Big Wave “trails” are hardly worthy of the name


By on Sun, December 13, 2009

Big Wave "trails" discussed in the letter are shown in orange. Click to enlarge.

Check out the onsite trail system offered by Big Wave Project.  Throughout the project documents, the “North Trail” is touted as a Coastal Trail Extension to POST property and the blufftop, a totally false claim.  This existing access road stops abruptly in a tangle of blackberries at Pillar Point Marsh. 

The “Wetlands” and North Trails together form a paved fire access road for the Project.  The combination of the two for public access provides only a loop trail hugging the back of the parking lot and tall Office Park buildings.  There is no open space or blufftop access from these roads.  Their square footage is even included in the area of proposed restored wetlands at the Project.

A hopeful improvement to the dangers of walking or biking along Airport St. might be the proposed trail along the front of the Project.  Studying the plans shows an 8 ft wide concrete walking path inside the existing roadside drainage ditch which would remain—in other words no road widening and curb with parking, as was provided by neighboring development to the north.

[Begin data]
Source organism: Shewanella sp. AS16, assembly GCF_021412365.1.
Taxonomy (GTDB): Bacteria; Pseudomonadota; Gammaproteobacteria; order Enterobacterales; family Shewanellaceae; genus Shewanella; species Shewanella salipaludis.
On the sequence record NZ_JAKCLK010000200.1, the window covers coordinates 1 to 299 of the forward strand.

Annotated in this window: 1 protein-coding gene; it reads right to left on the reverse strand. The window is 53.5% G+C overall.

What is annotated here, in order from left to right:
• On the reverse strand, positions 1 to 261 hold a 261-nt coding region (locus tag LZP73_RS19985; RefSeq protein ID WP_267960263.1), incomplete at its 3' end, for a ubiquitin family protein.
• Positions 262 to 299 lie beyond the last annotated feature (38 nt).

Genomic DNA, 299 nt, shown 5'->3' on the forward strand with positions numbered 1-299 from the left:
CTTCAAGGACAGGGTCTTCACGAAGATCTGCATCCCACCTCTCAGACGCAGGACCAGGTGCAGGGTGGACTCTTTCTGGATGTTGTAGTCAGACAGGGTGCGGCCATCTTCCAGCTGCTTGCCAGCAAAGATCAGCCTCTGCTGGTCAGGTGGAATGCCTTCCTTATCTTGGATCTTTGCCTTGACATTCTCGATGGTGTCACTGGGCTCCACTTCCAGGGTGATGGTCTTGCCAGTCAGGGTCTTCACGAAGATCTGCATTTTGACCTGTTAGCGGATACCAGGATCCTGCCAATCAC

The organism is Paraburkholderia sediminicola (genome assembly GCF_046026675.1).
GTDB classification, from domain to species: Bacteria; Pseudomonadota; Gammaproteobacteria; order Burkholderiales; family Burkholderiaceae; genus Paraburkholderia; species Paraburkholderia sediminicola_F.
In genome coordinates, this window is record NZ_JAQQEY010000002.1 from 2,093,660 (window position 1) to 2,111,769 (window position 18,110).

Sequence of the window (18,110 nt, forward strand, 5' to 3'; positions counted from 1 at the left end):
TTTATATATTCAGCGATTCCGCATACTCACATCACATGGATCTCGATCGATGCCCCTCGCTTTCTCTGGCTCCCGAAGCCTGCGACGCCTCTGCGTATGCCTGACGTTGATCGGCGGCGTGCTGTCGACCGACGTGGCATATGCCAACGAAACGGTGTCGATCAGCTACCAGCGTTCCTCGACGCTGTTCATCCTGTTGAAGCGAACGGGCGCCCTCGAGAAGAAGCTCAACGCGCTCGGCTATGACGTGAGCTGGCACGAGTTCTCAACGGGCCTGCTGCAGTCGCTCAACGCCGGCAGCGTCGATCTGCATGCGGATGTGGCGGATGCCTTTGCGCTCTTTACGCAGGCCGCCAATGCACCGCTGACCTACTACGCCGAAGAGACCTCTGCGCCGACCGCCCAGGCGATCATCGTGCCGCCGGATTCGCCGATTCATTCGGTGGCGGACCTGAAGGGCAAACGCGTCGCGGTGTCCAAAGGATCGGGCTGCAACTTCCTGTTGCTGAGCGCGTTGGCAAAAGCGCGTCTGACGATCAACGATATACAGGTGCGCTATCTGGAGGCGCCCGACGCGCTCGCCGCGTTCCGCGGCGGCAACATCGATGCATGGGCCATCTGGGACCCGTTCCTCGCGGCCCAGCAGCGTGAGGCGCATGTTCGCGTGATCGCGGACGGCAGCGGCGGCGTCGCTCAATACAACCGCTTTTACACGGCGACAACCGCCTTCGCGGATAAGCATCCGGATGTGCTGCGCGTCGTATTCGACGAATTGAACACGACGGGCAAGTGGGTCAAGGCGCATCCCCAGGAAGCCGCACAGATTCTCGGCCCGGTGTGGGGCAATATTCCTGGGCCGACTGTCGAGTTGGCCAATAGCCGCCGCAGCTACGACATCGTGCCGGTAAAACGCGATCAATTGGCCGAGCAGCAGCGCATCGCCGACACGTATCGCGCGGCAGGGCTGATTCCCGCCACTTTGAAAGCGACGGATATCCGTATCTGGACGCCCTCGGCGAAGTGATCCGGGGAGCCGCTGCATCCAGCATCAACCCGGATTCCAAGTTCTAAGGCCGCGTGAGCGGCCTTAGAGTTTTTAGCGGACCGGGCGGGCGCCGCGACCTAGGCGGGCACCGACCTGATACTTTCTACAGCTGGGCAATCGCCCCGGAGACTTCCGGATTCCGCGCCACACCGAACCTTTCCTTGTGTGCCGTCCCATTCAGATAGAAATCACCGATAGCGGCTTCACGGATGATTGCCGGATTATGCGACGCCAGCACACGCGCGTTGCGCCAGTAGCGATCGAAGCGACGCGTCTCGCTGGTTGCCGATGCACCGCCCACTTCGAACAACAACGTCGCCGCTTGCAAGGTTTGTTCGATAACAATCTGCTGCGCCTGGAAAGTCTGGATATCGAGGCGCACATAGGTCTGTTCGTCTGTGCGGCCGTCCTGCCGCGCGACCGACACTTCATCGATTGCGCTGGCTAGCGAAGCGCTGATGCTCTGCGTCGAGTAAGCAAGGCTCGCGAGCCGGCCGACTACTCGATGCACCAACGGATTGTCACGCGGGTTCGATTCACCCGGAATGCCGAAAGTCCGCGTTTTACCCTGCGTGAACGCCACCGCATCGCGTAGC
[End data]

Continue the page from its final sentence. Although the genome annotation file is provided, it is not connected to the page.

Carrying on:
Instead of road widening with a designated bike lane, or a separate multi-use trail, which this area really needs, Big Wave proposes some road narrowing.  Between the two Big Wave parcels, at the concrete headwalls where the drainage culverts pass under Airport St. to the marsh, the walking path swings out to the road and narrows to 4 ft wide.  To make room for the walkway, the road is narrowed leaving 12 ft in each direction for vehicles and bikes together with an unforgiving K rail edge.

Sixty feet of K rail would protect pedestrians as they approach and cross the culvert area, with five sand-filled crash barrels at the leading edge of the K rail.  On the east side of Airport St., same K rail and crash barrels, but no protected walkway.  K rail and crash barrels take up road shoulder space on both sides of the road.  In this era of Traffic & Trails raised consciousness, can’t we have something better than this?